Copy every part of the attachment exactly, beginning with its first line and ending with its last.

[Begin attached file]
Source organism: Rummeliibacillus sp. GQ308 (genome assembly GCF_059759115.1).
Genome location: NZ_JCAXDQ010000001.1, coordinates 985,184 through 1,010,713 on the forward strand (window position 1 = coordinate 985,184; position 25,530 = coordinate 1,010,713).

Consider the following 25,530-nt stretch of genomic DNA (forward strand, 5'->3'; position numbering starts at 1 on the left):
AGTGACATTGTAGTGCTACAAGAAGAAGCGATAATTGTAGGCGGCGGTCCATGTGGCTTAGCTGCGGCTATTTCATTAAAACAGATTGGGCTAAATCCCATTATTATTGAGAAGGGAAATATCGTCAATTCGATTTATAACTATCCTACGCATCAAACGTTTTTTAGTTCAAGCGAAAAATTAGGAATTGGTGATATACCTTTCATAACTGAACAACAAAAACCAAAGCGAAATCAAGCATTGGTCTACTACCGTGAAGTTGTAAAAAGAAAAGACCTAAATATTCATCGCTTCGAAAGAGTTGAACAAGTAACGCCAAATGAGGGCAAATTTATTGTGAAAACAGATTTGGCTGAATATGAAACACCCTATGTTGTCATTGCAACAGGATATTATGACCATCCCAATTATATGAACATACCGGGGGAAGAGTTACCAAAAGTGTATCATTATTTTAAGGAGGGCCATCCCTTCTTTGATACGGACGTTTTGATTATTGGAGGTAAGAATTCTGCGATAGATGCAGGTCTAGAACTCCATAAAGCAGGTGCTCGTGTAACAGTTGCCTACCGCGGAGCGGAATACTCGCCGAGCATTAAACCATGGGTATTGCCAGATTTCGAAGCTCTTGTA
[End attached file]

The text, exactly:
Source organism: Rummeliibacillus sp. GQ308 (genome assembly GCF_059759115.1).
Genome location: NZ_JCAXDQ010000001.1, coordinates 985,184 through 1,010,713 on the forward strand (window position 1 = coordinate 985,184; position 25,530 = coordinate 1,010,713).

Consider the following 25,530-nt stretch of genomic DNA (forward strand, 5'->3'; position numbering starts at 1 on the left):
AGTGACATTGTAGTGCTACAAGAAGAAGCGATAATTGTAGGCGGCGGTCCATGTGGCTTAGCTGCGGCTATTTCATTAAAACAGATTGGGCTAAATCCCATTATTATTGAGAAGGGAAATATCGTCAATTCGATTTATAACTATCCTACGCATCAAACGTTTTTTAGTTCAAGCGAAAAATTAGGAATTGGTGATATACCTTTCATAACTGAACAACAAAAACCAAAGCGAAATCAAGCATTGGTCTACTACCGTGAAGTTGTAAAAAGAAAAGACCTAAATATTCATCGCTTCGAAAGAGTTGAACAAGTAACGCCAAATGAGGGCAAATTTATTGTGAAAACAGATTTGGCTGAATATGAAACACCCTATGTTGTCATTGCAACAGGATATTATGACCATCCCAATTATATGAACATACCGGGGGAAGAGTTACCAAAAGTGTATCATTATTTTAAGGAGGGCCATCCCTTCTTTGATACGGACGTTTTGATTATTGGAGGTAAGAATTCTGCGATAGATGCAGGTCTAGAACTCCATAAAGCAGGTGCTCGTGTAACAGTTGCCTACCGCGGAGCGGAATACTCGCCGAGCATTAAACCATGGGTATTGCCAGATTTCGAAGCTCTTGTA